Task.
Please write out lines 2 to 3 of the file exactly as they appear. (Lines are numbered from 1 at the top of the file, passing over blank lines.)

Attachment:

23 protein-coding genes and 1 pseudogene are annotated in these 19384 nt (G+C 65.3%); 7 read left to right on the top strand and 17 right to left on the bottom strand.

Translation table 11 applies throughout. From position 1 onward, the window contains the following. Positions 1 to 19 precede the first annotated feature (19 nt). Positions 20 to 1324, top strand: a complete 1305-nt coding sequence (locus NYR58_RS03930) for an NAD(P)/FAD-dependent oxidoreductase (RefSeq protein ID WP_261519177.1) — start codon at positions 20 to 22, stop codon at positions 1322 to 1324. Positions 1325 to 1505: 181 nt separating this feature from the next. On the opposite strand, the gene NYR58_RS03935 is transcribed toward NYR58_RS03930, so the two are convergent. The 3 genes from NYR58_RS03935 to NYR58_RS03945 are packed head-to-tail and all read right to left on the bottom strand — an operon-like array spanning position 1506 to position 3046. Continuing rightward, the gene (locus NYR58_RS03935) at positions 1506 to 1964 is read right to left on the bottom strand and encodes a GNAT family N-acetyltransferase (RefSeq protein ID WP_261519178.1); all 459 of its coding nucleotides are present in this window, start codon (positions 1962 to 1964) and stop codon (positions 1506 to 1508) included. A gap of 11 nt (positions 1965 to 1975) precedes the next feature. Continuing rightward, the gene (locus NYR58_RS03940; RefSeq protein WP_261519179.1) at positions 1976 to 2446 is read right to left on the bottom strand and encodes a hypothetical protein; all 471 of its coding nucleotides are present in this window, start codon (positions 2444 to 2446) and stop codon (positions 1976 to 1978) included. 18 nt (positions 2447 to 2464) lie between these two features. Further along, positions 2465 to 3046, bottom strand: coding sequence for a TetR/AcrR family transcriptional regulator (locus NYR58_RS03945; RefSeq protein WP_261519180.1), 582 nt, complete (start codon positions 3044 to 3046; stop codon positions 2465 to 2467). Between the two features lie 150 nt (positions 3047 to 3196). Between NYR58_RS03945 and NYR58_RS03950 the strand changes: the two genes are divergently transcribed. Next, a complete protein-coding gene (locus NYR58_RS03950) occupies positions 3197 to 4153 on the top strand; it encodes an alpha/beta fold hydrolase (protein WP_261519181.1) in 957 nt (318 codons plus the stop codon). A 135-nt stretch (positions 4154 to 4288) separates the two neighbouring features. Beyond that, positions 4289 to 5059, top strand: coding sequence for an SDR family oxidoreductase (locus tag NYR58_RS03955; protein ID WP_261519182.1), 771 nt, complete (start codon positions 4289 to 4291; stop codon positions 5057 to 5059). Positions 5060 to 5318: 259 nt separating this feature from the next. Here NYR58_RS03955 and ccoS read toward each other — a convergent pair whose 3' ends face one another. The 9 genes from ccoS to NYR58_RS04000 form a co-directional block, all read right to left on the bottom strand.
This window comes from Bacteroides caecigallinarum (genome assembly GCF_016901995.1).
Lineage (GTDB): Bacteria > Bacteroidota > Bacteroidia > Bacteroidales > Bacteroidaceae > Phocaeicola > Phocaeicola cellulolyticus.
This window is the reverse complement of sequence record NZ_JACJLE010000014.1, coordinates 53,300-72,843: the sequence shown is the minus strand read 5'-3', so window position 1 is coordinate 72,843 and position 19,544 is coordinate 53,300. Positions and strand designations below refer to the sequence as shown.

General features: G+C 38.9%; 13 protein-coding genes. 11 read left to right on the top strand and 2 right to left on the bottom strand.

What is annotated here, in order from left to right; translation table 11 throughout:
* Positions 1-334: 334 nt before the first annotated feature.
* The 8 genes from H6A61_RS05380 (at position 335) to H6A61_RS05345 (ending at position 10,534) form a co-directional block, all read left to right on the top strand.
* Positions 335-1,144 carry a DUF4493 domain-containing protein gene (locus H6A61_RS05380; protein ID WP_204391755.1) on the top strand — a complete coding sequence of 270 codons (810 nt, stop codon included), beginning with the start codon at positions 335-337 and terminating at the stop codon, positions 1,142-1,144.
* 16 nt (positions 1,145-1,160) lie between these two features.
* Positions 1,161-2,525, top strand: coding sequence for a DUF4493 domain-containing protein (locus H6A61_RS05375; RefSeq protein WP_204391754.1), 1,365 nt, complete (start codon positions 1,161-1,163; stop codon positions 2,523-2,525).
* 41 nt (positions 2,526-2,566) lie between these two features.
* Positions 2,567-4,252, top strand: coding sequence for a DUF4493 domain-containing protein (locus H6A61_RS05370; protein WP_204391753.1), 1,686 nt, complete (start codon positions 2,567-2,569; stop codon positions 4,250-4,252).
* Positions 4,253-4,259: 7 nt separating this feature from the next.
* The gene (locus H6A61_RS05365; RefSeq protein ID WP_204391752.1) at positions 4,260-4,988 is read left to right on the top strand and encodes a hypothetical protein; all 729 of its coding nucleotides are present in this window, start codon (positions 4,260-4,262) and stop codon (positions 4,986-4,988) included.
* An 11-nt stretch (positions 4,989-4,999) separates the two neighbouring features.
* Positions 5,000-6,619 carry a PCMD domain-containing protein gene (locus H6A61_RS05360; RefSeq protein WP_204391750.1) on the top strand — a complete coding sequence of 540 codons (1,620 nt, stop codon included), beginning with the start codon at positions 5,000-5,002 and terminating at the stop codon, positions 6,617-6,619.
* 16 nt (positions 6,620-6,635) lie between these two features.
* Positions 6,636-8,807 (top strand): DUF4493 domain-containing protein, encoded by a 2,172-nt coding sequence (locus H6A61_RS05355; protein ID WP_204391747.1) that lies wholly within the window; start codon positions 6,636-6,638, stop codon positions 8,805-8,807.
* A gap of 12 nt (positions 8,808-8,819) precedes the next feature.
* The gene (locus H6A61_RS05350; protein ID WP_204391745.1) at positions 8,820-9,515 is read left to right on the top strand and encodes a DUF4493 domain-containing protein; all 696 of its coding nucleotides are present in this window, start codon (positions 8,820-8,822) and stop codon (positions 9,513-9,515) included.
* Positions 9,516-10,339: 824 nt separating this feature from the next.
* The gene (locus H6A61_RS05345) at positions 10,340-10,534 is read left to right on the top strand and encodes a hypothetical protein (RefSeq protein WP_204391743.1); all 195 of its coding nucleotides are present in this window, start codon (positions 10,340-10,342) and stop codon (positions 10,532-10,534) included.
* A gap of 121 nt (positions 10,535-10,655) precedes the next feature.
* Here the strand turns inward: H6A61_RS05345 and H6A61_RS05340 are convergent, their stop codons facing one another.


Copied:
Translation table 11 applies throughout. From position 1 onward, the window contains the following. Positions 1 to 19 precede the first annotated feature (19 nt). Positions 20 to 1324, top strand: a complete 1305-nt coding sequence (locus NYR58_RS03930) for an NAD(P)/FAD-dependent oxidoreductase (RefSeq protein ID WP_261519177.1) — start codon at positions 20 to 22, stop codon at positions 1322 to 1324. Positions 1325 to 1505: 181 nt separating this feature from the next. On the opposite strand, the gene NYR58_RS03935 is transcribed toward NYR58_RS03930, so the two are convergent. The 3 genes from NYR58_RS03935 to NYR58_RS03945 are packed head-to-tail and all read right to left on the bottom strand — an operon-like array spanning position 1506 to position 3046. Continuing rightward, the gene (locus NYR58_RS03935) at positions 1506 to 1964 is read right to left on the bottom strand and encodes a GNAT family N-acetyltransferase (RefSeq protein ID WP_261519178.1); all 459 of its coding nucleotides are present in this window, start codon (positions 1962 to 1964) and stop codon (positions 1506 to 1508) included. A gap of 11 nt (positions 1965 to 1975) precedes the next feature. Continuing rightward, the gene (locus NYR58_RS03940; RefSeq protein WP_261519179.1) at positions 1976 to 2446 is read right to left on the bottom strand and encodes a hypothetical protein; all 471 of its coding nucleotides are present in this window, start codon (positions 2444 to 2446) and stop codon (positions 1976 to 1978) included. 18 nt (positions 2447 to 2464) lie between these two features. Further along, positions 2465 to 3046, bottom strand: coding sequence for a TetR/AcrR family transcriptional regulator (locus NYR58_RS03945; RefSeq protein WP_261519180.1), 582 nt, complete (start codon positions 3044 to 3046; stop codon positions 2465 to 2467). Between the two features lie 150 nt (positions 3047 to 3196). Between NYR58_RS03945 and NYR58_RS03950 the strand changes: the two genes are divergently transcribed. Next, a complete protein-coding gene (locus NYR58_RS03950) occupies positions 3197 to 4153 on the top strand; it encodes an alpha/beta fold hydrolase (protein WP_261519181.1) in 957 nt (318 codons plus the stop codon). A 135-nt stretch (positions 4154 to 4288) separates the two neighbouring features. Beyond that, positions 4289 to 5059, top strand: coding sequence for an SDR family oxidoreductase (locus tag NYR58_RS03955; protein ID WP_261519182.1), 771 nt, complete (start codon positions 4289 to 4291; stop codon positions 5057 to 5059). Positions 5060 to 5318: 259 nt separating this feature from the next. Here NYR58_RS03955 and ccoS read toward each other — a convergent pair whose 3' ends face one another. The 9 genes from ccoS to NYR58_RS04000 form a co-directional block, all read right to left on the bottom strand.
This window comes from Bacteroides caecigallinarum (genome assembly GCF_016901995.1).